This post was co-authored with Arlene Shaner, MA, MLS. She is Historical Collections Librarian in the Drs. Barry and Bobbi Coller Rare Book Reading Room of the New York Academy of Medicine Library, where she has been on the staff since January of 2001.

New to the MHL!

Lots of state medical journals, that’s what’s new around here!

Check out:

And we also have a ton of new monographs:

And as always, check out our full collection for more!

Medical Heritage Library Awarded NEH Grant for Digitization of State Medical Society Journals, 1900 – 2000

The Medical Heritage Library (MHL), a digital resource on the history of medicine and health developed by an international consortium of cultural heritage repositories, has received funding in the amount of $275,000 from the National Endowment for the Humanities for its proposal “Medicine at Ground Level: State Medical Societies, State Medical Journals, and the Development of American Medicine and Society.“ Additional funding has been provided by the Harvard Library.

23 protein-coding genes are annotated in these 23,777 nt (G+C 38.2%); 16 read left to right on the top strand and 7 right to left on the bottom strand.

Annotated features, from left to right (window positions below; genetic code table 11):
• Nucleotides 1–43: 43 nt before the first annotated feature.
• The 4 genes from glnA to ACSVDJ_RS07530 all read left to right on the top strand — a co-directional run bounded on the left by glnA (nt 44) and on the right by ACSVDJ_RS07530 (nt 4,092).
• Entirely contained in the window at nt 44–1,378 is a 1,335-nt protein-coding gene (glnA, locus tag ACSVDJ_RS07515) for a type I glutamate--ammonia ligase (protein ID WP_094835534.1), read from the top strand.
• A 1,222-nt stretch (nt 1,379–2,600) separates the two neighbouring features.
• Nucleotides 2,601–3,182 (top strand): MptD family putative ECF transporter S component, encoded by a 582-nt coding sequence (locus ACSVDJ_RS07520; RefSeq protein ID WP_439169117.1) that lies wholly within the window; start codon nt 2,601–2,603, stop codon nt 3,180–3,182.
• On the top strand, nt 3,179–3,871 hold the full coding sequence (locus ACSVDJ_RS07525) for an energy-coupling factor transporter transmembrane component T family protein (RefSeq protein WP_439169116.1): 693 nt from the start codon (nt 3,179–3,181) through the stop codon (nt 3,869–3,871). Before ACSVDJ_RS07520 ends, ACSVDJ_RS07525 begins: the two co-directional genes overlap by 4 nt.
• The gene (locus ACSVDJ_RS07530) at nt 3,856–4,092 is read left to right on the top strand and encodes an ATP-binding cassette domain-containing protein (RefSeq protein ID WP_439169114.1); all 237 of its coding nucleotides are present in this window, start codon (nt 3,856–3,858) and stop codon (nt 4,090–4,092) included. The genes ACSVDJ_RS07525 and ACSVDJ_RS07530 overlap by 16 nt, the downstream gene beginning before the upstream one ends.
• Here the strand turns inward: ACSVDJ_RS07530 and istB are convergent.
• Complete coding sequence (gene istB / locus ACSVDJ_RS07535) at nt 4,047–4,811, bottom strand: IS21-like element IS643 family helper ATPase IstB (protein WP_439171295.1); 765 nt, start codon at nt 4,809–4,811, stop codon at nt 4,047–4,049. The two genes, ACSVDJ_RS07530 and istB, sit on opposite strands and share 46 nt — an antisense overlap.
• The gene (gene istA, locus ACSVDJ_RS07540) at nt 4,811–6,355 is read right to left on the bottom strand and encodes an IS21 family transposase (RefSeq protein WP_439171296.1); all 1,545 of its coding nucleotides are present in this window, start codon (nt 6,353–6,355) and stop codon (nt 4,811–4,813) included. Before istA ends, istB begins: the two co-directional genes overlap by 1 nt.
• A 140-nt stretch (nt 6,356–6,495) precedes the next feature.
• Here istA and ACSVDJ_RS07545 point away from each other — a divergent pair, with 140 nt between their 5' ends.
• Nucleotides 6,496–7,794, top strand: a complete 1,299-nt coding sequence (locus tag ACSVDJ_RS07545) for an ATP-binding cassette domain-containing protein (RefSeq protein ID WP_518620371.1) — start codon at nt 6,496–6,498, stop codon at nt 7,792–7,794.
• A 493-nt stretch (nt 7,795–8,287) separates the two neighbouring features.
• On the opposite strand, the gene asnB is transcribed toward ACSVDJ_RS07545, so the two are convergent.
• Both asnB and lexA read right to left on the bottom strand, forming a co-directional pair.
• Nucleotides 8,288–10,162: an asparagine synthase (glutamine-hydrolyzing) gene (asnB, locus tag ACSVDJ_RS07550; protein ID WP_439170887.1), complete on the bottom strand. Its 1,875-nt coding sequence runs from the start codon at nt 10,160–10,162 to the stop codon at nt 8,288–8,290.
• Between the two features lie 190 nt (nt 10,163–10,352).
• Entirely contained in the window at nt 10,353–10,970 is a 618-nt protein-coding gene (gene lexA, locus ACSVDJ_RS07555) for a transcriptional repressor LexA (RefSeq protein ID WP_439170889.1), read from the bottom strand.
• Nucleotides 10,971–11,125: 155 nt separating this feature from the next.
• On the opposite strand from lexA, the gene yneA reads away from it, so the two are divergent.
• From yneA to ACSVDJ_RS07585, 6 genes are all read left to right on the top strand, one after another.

The project, led by the Countway Library’s Center for the History of Medicine, will create a substantial digital collection of American state medical society journals, digitizing 117 titles from 46 states, from 1900 to 2000, comprising 2,500,369 pages in 3,579 volumes. State medical society journal publishers agreed to provide free and open access to journal content currently under copyright. Once digitized, journals will join the more than 75,000 monographs, serials, pamphlets, and films now freely available in the MHL collection in the Internet Archive.  State medical society journals will provide additional context for the rare and historical American medical periodicals digitized during the recently completed NEH project, Expanding the Medical Heritage Library: Preserving and Providing Online Access to Historical Medical Periodicals. Full text search is available through the MHL website. MHL holdings can also be accessed through DPLA (dp.la), and the Wellcome Library’s UK-MHL.